Electronic Theses and Dissertations

Date of Award


Document Type


Degree Name

Ph.D. in Biological Science

First Advisor

Clifford A. Ochs

Second Advisor

David H. Reed

Third Advisor

Stephen Brewer

Relational Format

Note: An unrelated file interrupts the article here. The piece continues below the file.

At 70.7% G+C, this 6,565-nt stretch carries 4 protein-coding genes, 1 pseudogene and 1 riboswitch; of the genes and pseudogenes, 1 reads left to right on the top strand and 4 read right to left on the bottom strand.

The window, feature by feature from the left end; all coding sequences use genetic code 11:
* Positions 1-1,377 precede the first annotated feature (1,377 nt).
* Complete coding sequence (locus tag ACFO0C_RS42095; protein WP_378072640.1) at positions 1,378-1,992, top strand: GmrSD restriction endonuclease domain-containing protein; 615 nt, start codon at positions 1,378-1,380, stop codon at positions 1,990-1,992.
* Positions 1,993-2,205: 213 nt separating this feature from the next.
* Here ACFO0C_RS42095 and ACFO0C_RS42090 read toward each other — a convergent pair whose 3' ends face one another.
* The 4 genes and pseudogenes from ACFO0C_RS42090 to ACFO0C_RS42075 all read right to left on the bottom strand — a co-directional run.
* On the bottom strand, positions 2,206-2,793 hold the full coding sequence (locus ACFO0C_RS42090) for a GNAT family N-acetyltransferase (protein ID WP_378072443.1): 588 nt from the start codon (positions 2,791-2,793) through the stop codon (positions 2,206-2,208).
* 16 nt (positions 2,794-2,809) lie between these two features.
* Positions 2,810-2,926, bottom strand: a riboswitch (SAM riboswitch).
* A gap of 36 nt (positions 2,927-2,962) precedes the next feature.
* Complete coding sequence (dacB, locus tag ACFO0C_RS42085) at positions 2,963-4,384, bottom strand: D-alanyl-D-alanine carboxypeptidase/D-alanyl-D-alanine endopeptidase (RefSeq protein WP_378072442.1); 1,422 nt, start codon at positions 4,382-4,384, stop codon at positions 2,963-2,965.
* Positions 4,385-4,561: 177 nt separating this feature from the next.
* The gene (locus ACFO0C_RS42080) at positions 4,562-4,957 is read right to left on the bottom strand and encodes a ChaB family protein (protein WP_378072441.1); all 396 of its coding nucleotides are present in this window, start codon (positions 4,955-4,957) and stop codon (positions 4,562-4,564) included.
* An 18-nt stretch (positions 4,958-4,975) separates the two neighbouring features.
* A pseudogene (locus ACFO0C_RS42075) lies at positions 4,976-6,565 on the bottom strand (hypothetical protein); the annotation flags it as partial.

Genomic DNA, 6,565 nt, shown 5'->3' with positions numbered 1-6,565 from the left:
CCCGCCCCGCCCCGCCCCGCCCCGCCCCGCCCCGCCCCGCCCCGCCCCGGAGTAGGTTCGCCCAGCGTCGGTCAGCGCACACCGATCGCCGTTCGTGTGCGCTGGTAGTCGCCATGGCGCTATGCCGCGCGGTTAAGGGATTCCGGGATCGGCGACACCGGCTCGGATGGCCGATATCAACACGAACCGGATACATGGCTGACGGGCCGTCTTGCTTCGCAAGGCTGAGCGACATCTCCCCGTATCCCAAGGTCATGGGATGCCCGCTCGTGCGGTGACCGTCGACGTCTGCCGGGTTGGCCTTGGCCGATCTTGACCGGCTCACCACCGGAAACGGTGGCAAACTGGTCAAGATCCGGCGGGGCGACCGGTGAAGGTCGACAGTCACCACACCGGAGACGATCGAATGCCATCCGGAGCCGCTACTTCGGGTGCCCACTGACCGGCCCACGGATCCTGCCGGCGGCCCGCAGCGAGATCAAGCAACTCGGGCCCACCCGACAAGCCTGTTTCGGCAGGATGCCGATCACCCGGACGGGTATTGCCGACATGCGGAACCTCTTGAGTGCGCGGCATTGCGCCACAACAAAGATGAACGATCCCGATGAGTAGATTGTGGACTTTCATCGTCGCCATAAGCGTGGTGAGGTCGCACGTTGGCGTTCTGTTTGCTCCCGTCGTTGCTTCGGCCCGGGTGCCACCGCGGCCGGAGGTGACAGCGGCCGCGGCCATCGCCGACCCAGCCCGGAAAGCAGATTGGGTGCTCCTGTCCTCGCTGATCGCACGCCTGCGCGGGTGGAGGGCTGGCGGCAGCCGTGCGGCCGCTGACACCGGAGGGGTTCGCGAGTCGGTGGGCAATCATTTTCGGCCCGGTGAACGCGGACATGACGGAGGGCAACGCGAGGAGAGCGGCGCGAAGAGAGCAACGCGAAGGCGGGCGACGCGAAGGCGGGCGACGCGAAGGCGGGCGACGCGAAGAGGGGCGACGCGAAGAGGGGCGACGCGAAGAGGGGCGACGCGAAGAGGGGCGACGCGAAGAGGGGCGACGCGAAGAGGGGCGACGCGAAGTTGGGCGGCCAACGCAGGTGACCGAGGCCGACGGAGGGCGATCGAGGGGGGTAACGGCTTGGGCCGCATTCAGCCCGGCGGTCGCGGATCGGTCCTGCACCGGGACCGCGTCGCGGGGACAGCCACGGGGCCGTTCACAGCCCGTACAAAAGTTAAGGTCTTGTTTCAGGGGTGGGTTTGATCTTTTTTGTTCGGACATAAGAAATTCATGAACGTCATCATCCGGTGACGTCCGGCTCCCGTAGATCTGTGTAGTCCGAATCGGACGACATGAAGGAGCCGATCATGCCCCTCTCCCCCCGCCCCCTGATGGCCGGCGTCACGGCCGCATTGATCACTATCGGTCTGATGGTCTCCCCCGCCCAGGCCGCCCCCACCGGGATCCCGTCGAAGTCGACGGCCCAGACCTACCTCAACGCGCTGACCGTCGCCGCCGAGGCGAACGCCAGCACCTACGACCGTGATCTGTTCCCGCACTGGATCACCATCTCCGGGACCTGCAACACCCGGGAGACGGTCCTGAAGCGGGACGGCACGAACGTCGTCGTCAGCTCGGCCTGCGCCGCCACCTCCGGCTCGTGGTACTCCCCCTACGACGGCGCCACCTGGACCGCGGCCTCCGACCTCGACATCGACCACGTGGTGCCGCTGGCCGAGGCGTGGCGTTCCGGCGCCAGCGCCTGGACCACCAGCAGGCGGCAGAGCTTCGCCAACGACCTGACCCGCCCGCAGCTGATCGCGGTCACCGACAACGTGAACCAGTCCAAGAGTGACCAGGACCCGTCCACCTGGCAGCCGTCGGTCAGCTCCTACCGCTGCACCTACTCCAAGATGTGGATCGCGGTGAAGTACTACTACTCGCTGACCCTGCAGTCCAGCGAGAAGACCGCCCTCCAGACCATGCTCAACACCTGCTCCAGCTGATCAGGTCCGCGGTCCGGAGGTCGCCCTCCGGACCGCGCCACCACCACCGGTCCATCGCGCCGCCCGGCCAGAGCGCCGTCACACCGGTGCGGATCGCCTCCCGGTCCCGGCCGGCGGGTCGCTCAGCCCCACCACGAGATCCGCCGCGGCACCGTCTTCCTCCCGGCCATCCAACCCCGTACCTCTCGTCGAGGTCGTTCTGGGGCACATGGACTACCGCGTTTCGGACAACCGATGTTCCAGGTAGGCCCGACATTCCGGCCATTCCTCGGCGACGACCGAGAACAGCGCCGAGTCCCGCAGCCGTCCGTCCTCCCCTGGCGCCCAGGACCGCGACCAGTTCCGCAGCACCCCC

In the last 50-100 years, the Mississippi River has been extensively engineered for flood control and navigation purposes. These modifications have substantially decreased the frequency of flooding and degree of contact of the river with its historical floodplain. However, in many areas within the current levee system there remain numerous secondary channels and other backwater sites with which the river is hydrologically connected on a seasonal basis. In this study, the relationships of surface hydrologic connection with the main channel of the Lower Mississippi River to limnological properties and development of phytoplankton biomass in three backwater sites having different patterns of connection to the river were examined. Between November 2007 and September 2009, the depth of the river varied by up to 15 meters. At high river stage, the backwater sites and the main channel were hydrologically connected. As river water flointo or through these backwater sites, they experienced elevated turbidity, elevated NO3-N and PO 4-P concentrations, and had relatively low chlorophyll concentrations. As the river elevation declined, the backwaters became partly or fully disconnected from the river, resulting in an increase in light as suspended sediments settled out of the water column. Following this decline in turbidity, there was a rapid increase in phytoplankton biomass, and a corresponding decrease in NO3-N and PO4-P concentrations. Comparisons of photosynthetic parameters of algal communities in the Lower Mississippi River floodplain did not suggest photo-acclimation. However, there were differences in phytoplankton community composition between the main channel and backwater sites that depended on the degree of connection. Diatoms dominated in the main channel and backwater sites during connection while cryptomonads dominated in backwater sites during disconnection. Results indicate the importance of these backwater sites for production of phytoplankton organic matter, some of which may be transported into the main channel and contribute to the river food web, and possibly for nutrient immobilization, contributing to a reduction in the flux of nutrients downriver.



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